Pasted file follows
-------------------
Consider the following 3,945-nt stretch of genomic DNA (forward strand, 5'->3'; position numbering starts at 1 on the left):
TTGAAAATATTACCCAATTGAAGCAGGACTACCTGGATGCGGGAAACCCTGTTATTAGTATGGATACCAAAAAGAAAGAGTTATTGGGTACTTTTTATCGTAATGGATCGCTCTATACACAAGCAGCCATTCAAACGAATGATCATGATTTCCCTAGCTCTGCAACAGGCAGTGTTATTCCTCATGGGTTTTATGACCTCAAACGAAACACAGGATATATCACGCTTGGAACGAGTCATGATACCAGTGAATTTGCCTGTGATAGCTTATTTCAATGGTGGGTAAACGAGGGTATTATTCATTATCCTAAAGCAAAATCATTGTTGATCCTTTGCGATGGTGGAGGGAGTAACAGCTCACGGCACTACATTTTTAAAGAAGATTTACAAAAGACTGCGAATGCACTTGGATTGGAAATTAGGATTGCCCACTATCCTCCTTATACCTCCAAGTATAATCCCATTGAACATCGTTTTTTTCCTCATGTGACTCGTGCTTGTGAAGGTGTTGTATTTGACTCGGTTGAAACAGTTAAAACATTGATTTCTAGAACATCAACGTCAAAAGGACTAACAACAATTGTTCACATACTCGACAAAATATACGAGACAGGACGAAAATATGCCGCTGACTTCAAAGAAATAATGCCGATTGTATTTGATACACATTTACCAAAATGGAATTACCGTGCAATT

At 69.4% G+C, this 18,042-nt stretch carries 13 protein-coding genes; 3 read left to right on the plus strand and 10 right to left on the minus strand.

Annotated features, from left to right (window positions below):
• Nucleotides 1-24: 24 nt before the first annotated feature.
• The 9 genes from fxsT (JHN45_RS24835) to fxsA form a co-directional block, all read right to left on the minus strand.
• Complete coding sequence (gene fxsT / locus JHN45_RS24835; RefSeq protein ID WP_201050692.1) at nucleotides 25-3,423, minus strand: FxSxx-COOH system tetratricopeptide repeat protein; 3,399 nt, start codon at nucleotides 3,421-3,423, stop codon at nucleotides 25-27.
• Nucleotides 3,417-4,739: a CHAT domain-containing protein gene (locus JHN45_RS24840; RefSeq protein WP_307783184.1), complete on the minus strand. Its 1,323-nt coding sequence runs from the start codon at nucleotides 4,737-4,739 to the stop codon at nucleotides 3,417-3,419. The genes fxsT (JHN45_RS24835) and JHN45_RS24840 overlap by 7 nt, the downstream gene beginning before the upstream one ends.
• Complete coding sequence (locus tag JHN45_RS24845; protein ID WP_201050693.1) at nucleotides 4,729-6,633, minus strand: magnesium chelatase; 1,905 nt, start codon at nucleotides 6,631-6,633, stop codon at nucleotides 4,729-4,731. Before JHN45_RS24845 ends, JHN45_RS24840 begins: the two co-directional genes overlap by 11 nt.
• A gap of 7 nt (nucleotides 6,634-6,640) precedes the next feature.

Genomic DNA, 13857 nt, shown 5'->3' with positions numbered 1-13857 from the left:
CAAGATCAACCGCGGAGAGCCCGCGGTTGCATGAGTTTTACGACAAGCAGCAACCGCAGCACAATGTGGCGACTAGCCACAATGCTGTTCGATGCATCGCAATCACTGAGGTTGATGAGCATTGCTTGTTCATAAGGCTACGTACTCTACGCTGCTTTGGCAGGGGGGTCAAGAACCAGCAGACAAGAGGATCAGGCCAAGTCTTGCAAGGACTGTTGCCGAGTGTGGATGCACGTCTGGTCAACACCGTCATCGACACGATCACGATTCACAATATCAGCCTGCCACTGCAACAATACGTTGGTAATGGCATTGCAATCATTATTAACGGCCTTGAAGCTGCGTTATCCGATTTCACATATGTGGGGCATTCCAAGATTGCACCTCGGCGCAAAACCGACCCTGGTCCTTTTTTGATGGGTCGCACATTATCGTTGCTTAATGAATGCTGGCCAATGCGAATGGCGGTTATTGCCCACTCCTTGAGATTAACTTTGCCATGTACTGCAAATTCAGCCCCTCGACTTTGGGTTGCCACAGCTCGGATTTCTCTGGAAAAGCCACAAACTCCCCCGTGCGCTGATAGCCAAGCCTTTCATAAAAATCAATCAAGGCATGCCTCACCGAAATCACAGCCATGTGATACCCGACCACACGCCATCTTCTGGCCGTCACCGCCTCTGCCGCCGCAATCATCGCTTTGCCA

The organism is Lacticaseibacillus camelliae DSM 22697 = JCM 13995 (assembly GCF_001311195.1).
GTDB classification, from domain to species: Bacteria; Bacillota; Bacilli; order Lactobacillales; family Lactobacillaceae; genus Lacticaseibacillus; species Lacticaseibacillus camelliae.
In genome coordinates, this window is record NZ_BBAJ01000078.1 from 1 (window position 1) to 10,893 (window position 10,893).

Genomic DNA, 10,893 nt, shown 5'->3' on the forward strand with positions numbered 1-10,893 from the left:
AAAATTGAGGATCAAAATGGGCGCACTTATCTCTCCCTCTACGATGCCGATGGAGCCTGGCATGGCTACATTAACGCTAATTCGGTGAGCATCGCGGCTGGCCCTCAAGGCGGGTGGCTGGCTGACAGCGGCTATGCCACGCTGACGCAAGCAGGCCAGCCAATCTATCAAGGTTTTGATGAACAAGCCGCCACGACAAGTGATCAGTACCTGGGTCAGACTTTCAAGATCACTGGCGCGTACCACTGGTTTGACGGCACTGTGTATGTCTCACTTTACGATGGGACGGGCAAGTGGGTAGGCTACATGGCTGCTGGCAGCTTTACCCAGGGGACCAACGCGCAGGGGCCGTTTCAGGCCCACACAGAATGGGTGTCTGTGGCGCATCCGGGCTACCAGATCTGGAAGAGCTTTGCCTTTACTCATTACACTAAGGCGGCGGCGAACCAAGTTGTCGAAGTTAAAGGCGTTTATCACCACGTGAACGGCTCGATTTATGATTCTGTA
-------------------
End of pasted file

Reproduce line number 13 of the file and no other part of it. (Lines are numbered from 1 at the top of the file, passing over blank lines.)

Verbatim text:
The organism is Lacticaseibacillus camelliae DSM 22697 = JCM 13995 (assembly GCF_001311195.1).